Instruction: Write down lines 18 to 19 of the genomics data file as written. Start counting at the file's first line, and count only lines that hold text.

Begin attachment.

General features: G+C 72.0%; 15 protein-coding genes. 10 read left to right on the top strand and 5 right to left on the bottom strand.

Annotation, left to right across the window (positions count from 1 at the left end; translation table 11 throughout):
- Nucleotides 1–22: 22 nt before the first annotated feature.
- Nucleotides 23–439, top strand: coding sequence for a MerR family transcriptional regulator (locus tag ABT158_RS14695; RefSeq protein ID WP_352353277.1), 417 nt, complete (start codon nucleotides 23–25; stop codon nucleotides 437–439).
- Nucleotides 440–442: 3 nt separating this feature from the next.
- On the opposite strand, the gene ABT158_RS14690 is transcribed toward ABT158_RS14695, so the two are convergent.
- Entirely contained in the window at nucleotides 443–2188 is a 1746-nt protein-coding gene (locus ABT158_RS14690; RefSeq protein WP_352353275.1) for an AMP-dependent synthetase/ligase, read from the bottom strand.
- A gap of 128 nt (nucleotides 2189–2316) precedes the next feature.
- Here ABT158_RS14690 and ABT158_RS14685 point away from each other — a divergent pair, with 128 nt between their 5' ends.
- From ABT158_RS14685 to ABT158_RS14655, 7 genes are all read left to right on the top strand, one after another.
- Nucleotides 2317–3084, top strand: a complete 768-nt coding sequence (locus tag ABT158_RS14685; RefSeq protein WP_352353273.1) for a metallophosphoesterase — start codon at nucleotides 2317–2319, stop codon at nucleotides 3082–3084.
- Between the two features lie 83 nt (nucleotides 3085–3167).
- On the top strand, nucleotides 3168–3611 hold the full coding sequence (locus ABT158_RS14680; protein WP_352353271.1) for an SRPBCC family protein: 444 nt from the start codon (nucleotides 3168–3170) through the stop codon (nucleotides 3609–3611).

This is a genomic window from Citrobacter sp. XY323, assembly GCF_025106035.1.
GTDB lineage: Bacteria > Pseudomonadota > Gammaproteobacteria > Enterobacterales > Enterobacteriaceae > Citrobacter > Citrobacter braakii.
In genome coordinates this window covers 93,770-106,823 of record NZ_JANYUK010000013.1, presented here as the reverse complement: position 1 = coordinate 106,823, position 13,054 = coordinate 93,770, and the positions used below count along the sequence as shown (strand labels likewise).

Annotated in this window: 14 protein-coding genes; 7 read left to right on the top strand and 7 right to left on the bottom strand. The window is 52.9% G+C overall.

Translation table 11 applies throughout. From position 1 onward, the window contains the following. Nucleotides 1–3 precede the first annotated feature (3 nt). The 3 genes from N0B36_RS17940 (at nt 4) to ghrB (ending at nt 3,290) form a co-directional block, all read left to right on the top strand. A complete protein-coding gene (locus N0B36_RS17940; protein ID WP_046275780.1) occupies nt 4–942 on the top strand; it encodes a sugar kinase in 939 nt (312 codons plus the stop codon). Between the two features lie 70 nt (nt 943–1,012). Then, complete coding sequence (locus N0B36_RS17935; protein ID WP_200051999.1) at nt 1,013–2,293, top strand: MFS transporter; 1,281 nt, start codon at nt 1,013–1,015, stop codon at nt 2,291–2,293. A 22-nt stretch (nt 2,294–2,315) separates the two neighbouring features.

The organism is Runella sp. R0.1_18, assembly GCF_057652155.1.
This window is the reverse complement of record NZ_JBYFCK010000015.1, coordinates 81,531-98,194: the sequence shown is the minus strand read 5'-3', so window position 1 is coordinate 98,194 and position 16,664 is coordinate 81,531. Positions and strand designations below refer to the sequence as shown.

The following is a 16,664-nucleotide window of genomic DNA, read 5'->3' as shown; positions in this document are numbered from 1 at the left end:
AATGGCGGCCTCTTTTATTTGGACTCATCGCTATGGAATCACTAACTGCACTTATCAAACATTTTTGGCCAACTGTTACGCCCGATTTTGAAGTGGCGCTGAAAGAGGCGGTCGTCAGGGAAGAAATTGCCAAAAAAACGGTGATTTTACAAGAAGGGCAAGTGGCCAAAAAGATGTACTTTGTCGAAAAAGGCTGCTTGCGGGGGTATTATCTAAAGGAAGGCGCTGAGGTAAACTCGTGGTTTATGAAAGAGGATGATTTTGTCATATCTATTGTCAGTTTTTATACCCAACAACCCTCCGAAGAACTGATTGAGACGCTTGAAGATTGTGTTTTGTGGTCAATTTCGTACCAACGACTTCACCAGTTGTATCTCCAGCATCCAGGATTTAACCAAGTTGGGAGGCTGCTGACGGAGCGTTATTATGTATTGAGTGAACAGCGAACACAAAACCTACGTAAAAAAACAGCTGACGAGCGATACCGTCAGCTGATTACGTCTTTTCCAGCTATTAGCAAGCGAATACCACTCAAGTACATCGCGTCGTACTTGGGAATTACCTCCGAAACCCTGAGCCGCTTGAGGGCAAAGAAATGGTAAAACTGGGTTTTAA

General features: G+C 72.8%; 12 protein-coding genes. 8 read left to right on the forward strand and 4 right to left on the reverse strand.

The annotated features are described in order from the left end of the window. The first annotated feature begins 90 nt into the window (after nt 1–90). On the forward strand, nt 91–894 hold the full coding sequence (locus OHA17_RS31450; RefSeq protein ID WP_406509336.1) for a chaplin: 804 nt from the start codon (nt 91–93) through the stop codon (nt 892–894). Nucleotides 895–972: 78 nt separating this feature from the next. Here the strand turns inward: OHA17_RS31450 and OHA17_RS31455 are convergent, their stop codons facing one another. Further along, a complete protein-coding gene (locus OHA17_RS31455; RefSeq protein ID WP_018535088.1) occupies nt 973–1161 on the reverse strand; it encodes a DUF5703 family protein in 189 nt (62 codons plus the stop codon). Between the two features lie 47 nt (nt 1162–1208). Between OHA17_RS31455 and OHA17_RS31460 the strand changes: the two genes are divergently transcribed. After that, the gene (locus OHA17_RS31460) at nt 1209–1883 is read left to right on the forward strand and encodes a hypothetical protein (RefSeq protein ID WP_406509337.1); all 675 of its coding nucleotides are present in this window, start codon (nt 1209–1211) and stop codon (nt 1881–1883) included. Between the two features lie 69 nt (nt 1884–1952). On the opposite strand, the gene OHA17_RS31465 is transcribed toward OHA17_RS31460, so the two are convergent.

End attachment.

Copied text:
Translation table 11 applies throughout. From position 1 onward, the window contains the following. Nucleotides 1–3 precede the first annotated feature (3 nt). The 3 genes from N0B36_RS17940 (at nt 4) to ghrB (ending at nt 3,290) form a co-directional block, all read left to right on the top strand. A complete protein-coding gene (locus N0B36_RS17940; protein ID WP_046275780.1) occupies nt 4–942 on the top strand; it encodes a sugar kinase in 939 nt (312 codons plus the stop codon). Between the two features lie 70 nt (nt 943–1,012). Then, complete coding sequence (locus N0B36_RS17935; protein ID WP_200051999.1) at nt 1,013–2,293, top strand: MFS transporter; 1,281 nt, start codon at nt 1,013–1,015, stop codon at nt 2,291–2,293. A 22-nt stretch (nt 2,294–2,315) separates the two neighbouring features.

The organism is Runella sp. R0.1_18, assembly GCF_057652155.1.